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Dick McLeester
Amherst, Massachusetts



   There  is a  growing interest  in  dream groups.  How
can  a  dream  group  function,  especially  when  there
is  not  available a  trained  person who  knows how to
"interpret" dreams?  This problem is one that must  be
faced and the following article is perhaps  the  first  to
do so. McLeester proposes that the dreams themselves
can function as the leader, given that the people in the
group are mutually supportive and  patient.  We  hope
that this humble  and gentle essay will provide a start-
ing point for further discussion of this important topic.
      This  article  is  adapted   from   McLeester's   book,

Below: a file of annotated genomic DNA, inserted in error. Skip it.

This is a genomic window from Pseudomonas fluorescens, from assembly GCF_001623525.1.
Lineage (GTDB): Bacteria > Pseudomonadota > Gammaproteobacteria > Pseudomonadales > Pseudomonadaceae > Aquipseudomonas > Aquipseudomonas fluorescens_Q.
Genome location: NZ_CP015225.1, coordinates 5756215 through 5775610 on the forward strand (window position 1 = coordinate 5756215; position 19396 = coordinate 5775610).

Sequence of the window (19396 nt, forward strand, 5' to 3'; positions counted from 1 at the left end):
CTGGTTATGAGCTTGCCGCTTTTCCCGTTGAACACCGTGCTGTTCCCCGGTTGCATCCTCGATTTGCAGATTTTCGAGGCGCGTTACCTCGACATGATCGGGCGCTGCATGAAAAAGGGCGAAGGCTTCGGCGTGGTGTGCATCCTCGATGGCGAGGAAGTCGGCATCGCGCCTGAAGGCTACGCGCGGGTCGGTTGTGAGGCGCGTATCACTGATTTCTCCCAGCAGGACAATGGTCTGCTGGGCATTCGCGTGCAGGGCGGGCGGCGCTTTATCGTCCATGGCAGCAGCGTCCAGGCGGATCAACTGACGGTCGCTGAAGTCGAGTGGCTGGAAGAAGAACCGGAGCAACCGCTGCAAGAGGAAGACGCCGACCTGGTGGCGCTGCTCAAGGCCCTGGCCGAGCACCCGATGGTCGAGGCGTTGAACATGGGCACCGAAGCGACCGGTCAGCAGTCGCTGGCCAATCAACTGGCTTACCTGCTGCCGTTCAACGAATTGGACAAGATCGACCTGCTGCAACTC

Welcome   to   the   Magic   Theater:  A   Handbook  for
Exploring  Dreams,   which  is  reviewed  on  page  243
of this issue of Sundance.

    Dream  groups  have  been  a  part  of my life for about
three years. How I got started  was  that  I  met  a  woman
who  did  work  with  dreams  and  she  offered  to  lead a
group for some of us that coming fall. I was very excited,
but  when  fall  came she  had  changed  her mind. I  didn't
want to stop there, so I  decided to start the group myself.
The   purpose   was   simple:  to  get  together,  share  our
dreams and see where that led us.

This article Copyright © 1976 by Dick McLeester. Printed with permission.
All rights reserved.


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